Thursday, 6 March 2008

The beggar at the garden gate

Central Europe, cca 1943

A little girl is playing with her cousin in the garden.
It's wartime, food is scarce at best, scurvy is rampant. But children can find joy even in wartime, if given half a chance.

Suddenly they notice a man standing by the garden gate: a tall, youngish man cloaked in a coat that resembles a patchwork of rags. A beggar.

The girls hadn't seen a beggar in a very long time, and not only because they live in a "nice" part of town, but because the German occupation army made sure that beggars and other such undesirable elements were appropriately disposed of, so they didn't roam the streets molesting law-abiding citizens and breeding low morale with their depressing presence.

The beggar is looking at them, smiling.
He doesn't say anything.

But the girls, being kind and curious, as many children often are, approach the gate.

"Could you girls spare a piece of bread, a carrot, perhaps - something, anything, for me to eat?" he asks kindly.

"Oh, the bread is locked up, and I cannot take any of it without mamma's permission, and she is not home... But I think we have a turnip! Would you like a turnip?" the first girl asks.

The beggar smiles warmly at her and doesn't say anything.
The girl turns to her cousin and says to her: "Go and get the turnip! It's in the cupboard."

Then she turns to the beggar again.

He isn't there anymore.

Bewildered, the girl opens the gate and runs out. She looks up and down the deserted suburban street.

He is nowhere to be seen.

Her cousin, returning with the turnip, helps her look for him - only, there is nowhere to look, really. There is nobody in the street, as far as the eye can see. There are only locked gates: lines of locked garden gates, with no sign of life, except for the birds chirping in the trees.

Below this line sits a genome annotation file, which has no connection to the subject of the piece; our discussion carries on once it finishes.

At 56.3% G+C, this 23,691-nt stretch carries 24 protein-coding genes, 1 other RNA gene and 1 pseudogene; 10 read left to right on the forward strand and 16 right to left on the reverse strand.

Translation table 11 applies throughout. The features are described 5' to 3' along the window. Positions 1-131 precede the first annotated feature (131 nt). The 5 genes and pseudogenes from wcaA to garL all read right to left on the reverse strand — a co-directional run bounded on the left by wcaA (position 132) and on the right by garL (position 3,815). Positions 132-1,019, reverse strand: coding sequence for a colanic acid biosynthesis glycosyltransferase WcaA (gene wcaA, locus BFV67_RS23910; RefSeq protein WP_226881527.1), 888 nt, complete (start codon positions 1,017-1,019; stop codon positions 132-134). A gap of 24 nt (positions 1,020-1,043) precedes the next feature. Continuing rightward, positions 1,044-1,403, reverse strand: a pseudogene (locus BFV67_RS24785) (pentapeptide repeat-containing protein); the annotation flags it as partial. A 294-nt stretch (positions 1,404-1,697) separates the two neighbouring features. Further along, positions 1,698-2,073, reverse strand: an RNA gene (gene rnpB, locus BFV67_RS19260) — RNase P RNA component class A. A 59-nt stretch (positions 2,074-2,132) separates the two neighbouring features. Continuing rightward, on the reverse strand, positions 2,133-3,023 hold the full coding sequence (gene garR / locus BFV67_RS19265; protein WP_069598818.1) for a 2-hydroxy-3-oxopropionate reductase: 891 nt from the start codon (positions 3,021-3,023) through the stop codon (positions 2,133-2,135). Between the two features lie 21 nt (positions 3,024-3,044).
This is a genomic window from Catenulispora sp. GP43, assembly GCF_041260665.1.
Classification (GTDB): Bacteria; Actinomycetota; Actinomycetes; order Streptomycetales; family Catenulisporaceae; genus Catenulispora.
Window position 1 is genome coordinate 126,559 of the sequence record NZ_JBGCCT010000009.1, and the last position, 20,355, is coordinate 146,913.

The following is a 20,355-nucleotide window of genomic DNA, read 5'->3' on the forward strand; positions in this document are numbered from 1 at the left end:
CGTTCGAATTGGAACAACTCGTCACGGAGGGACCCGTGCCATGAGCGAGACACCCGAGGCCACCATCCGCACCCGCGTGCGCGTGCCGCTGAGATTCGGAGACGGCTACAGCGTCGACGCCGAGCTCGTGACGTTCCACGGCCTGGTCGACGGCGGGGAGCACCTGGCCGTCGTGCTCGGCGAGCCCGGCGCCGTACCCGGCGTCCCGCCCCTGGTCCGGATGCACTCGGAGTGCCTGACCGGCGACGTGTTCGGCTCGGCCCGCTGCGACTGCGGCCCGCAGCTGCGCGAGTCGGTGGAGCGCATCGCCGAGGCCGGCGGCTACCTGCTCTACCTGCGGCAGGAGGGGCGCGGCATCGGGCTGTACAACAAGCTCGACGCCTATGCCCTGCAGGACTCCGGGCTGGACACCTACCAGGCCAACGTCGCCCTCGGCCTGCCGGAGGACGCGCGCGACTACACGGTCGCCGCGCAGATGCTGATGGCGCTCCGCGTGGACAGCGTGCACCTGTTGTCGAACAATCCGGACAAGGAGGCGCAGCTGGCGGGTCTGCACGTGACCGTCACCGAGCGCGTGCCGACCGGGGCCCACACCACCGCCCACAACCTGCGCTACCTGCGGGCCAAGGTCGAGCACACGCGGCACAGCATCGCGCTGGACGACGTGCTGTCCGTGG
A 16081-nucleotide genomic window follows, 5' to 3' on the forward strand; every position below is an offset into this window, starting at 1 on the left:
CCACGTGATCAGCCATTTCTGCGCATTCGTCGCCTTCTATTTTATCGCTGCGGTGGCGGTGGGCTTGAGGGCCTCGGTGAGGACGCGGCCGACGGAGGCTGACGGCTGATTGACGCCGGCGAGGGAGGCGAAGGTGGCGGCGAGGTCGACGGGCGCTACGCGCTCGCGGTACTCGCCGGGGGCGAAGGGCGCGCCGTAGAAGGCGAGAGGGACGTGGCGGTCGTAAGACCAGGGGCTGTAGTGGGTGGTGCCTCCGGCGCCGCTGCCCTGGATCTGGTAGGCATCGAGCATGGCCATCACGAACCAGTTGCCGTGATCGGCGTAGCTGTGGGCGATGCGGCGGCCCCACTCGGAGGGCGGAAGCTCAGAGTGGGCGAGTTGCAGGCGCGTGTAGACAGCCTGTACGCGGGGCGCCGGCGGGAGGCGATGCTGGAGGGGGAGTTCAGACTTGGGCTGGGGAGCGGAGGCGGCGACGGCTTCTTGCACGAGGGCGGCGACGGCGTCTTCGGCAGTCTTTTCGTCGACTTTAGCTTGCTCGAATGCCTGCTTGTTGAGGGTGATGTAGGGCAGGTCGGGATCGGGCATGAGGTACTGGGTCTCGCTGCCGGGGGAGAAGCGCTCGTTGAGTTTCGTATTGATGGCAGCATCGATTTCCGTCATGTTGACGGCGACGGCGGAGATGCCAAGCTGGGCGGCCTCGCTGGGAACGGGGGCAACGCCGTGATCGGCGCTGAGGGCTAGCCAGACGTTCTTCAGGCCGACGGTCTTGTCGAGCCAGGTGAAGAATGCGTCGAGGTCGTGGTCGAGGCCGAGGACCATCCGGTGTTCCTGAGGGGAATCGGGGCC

The girls wait on the street for a long, long time.

They never saw that beggar again.
And they never found out - or figured out - where he could've gone in such a short span of time.

But that day, in the garden, the little girl found something else: she found mystery; and she found wonder. That day, and although she didn't realise it at the time, her world expanded beyond the visible. That day the world offered her a glimpse of its true face: the face of Janus, forever steeped in uncertainty, shimmering with wonder and doubt and mystery and possibilities.


This is an atypical "time slip" story: not a good choice at all for starting a blog on "time slips". In fact, I am almost sure it doesn't even qualify as a "time slip" proper.
(And please, do notice that I haven't listed any of the barometric or hygroscopic conditions, or listed any possible sources of radiation, or any of the specifics that I am asking for in the introductory post - with the exception of a turnip.)

But it has a special place in my memory - and in my heart - because it became a precious part of my heritage. The girl was my mother; and this story was for me one of the earliest lessons in mystery - that precious commodity that, according to Einstein (and my mother) we cannot do without... unless we're willing to settle for a death-like existence, mere survival of the body, a vegetative existence within the confines of our fallible bodily senses.

That's what she gave me (among many, many other gems that cannot be bought for money - only for love): a world - the world - without limits; a world where nothing is impossible because we don't really know what is possible. So that I could tread without fear, with the timeless wind of mystery in my sails.

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